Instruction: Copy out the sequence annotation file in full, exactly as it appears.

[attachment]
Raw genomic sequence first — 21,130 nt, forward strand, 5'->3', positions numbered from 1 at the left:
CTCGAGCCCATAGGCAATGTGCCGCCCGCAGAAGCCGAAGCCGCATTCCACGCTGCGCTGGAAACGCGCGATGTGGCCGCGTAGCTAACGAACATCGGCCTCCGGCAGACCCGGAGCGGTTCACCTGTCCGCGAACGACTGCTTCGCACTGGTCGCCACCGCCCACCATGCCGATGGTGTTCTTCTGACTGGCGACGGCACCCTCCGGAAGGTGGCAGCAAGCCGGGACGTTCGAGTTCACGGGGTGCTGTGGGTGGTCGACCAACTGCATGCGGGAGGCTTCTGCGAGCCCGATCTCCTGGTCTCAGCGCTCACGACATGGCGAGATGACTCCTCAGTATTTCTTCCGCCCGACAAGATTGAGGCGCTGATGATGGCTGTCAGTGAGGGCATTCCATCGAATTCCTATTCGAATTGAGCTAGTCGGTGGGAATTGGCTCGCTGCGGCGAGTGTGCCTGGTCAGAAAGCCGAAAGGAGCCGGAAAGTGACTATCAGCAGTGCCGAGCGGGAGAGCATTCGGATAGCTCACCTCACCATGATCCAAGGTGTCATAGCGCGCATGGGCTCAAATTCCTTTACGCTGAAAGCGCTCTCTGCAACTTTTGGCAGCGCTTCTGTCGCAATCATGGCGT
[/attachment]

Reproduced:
Raw genomic sequence first — 21,130 nt, forward strand, 5'->3', positions numbered from 1 at the left:
CTCGAGCCCATAGGCAATGTGCCGCCCGCAGAAGCCGAAGCCGCATTCCACGCTGCGCTGGAAACGCGCGATGTGGCCGCGTAGCTAACGAACATCGGCCTCCGGCAGACCCGGAGCGGTTCACCTGTCCGCGAACGACTGCTTCGCACTGGTCGCCACCGCCCACCATGCCGATGGTGTTCTTCTGACTGGCGACGGCACCCTCCGGAAGGTGGCAGCAAGCCGGGACGTTCGAGTTCACGGGGTGCTGTGGGTGGTCGACCAACTGCATGCGGGAGGCTTCTGCGAGCCCGATCTCCTGGTCTCAGCGCTCACGACATGGCGAGATGACTCCTCAGTATTTCTTCCGCCCGACAAGATTGAGGCGCTGATGATGGCTGTCAGTGAGGGCATTCCATCGAATTCCTATTCGAATTGAGCTAGTCGGTGGGAATTGGCTCGCTGCGGCGAGTGTGCCTGGTCAGAAAGCCGAAAGGAGCCGGAAAGTGACTATCAGCAGTGCCGAGCGGGAGAGCATTCGGATAGCTCACCTCACCATGATCCAAGGTGTCATAGCGCGCATGGGCTCAAATTCCTTTACGCTGAAAGCGCTCTCTGCAACTTTTGGCAGCGCTTCTGTCGCAATCATGGCGT